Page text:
Has resulted for me, in my past,
The end of “what could have been.”
I don’t like conflict;
Few people do.
Oh, there are some who live to fight,
But most of us are conflict averse.
I don’t like conflict;
But I’ve learned with time and experience to
Engage when necessary,
Discipline my response to the best of my ability,
Stick to my values,
And live with the consequences.
There are times for us to take a stand.
A clinician might say, after a thorough assessment.
A disciple of Christ might say, after a period of discernment.
The second chapter of the Epistle of James
Gives the faithful
Vital tools for us to use
In seasons of discernment:
Favoritism, at the expense of the poor,
Judgment, without mercy, and
Faith, in the absence of works.
Let us ask ourselves, individually and collectively,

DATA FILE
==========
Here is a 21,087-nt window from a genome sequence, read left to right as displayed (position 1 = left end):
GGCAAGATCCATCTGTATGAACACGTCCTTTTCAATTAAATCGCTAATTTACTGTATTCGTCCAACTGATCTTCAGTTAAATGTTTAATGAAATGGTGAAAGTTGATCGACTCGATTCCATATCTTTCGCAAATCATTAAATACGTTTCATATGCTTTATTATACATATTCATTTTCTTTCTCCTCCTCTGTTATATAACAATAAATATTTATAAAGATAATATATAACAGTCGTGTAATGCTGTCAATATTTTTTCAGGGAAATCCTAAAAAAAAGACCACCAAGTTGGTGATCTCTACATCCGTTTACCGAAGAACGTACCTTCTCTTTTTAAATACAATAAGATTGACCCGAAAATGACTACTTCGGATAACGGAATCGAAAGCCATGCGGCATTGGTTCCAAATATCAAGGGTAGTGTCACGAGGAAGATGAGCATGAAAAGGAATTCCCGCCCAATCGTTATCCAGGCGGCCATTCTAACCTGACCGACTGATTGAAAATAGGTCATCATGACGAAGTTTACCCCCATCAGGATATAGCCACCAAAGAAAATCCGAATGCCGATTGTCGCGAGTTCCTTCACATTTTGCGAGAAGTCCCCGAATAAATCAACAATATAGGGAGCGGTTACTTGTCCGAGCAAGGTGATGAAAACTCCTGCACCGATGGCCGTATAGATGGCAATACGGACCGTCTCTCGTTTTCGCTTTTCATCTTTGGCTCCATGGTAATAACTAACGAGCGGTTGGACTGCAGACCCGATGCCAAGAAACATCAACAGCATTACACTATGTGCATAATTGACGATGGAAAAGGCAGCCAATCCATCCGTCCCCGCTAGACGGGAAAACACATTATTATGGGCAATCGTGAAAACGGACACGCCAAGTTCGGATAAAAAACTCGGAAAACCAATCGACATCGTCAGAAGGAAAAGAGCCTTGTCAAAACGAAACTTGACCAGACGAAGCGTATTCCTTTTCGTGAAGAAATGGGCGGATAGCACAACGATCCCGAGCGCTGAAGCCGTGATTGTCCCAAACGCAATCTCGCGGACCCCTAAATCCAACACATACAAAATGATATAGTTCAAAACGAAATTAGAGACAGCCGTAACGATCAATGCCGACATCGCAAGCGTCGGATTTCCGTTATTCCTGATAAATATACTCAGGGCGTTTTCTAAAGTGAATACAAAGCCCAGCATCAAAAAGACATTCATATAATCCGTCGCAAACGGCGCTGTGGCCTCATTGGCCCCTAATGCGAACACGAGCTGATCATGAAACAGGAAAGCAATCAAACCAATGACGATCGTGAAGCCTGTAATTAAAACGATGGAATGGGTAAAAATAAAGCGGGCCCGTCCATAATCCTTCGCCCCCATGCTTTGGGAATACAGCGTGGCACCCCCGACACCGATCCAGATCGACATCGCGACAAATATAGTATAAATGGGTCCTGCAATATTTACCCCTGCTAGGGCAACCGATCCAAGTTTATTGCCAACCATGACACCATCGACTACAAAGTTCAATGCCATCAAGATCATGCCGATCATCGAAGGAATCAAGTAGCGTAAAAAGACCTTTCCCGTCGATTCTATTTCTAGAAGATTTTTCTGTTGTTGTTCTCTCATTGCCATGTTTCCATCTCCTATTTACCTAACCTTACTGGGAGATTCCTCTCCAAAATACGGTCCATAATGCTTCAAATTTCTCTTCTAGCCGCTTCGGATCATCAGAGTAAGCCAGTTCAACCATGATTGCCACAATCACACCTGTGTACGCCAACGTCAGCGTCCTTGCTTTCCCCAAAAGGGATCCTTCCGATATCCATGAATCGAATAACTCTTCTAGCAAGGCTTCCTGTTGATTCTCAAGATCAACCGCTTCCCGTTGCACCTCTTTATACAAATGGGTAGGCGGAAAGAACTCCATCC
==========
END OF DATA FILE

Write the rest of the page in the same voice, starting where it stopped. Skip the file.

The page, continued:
Is there evidence of favoritism and partiality?
Has it contributed to dishonoring the poor?
If the answer is “yes”
We are compelled to stand up and speak out on behalf of the poor.
Using the words from James,
Let us ask ourselves,
Are there signs that the law of liberty has been transgressed?
When judgment has triumphed over mercy?
Where mercy has been sought, but cannot be found?
If the answer is “yes”
We are compelled to stand up and speak out on behalf of mercy.
Applying the tools of discernment,
Let us ask ourselves,
Is there evidence of faith without works?
Of works without faith?
We are compelled to stand up, speak out, and behave accordingly!
Have faith in Jesus Christ,
And, be his love, his body, his Spirit
In everything we think, say, and do.
As James so eloquently states
“So faith by itself, if it has no works, is dead.” (James 2:17)
Jesus discerned his next step.
What makes a person impure?
What defiles a person? Jesus rhetorically asked last Sunday.
Evil intentions that come from the heart, he replied.
Evil behavior he serves up in a list:
Fornication, theft, murder, adultery, avarice, wickedness, deceit,
Licentiousness, envy, slander, pride, folly. (Mark 7:21-22)
As if to prove his point,
Jesus heads off into impure territory,
First, into the gentile region of Tyre,
Then, secondly, in the gentile region of the Decapolis.
When it comes to Biblical interpretation, geography matters.